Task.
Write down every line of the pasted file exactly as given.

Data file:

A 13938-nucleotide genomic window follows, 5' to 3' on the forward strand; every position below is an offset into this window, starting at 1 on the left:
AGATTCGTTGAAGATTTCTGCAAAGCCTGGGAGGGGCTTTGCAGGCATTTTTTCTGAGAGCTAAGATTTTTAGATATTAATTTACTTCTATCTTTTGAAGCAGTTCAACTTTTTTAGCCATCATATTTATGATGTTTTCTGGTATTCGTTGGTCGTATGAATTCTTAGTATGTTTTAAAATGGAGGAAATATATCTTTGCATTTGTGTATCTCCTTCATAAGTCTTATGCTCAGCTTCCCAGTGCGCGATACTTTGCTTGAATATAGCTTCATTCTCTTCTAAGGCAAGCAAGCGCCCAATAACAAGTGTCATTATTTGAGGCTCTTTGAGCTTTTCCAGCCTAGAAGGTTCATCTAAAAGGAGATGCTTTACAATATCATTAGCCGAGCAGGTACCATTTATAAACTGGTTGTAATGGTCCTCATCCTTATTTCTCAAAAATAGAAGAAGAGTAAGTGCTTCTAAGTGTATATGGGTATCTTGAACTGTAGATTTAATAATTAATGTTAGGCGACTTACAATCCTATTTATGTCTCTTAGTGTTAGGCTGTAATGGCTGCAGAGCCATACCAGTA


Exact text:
A 13938-nucleotide genomic window follows, 5' to 3' on the forward strand; every position below is an offset into this window, starting at 1 on the left:
AGATTCGTTGAAGATTTCTGCAAAGCCTGGGAGGGGCTTTGCAGGCATTTTTTCTGAGAGCTAAGATTTTTAGATATTAATTTACTTCTATCTTTTGAAGCAGTTCAACTTTTTTAGCCATCATATTTATGATGTTTTCTGGTATTCGTTGGTCGTATGAATTCTTAGTATGTTTTAAAATGGAGGAAATATATCTTTGCATTTGTGTATCTCCTTCATAAGTCTTATGCTCAGCTTCCCAGTGCGCGATACTTTGCTTGAATATAGCTTCATTCTCTTCTAAGGCAAGCAAGCGCCCAATAACAAGTGTCATTATTTGAGGCTCTTTGAGCTTTTCCAGCCTAGAAGGTTCATCTAAAAGGAGATGCTTTACAATATCATTAGCCGAGCAGGTACCATTTATAAACTGGTTGTAATGGTCCTCATCCTTATTTCTCAAAAATAGAAGAAGAGTAAGTGCTTCTAAGTGTATATGGGTATCTTGAACTGTAGATTTAATAATTAATGTTAGGCGACTTACAATCCTATTTATGTCTCTTAGTGTTAGGCTGTAATGGCTGCAGAGCCATACCAGTA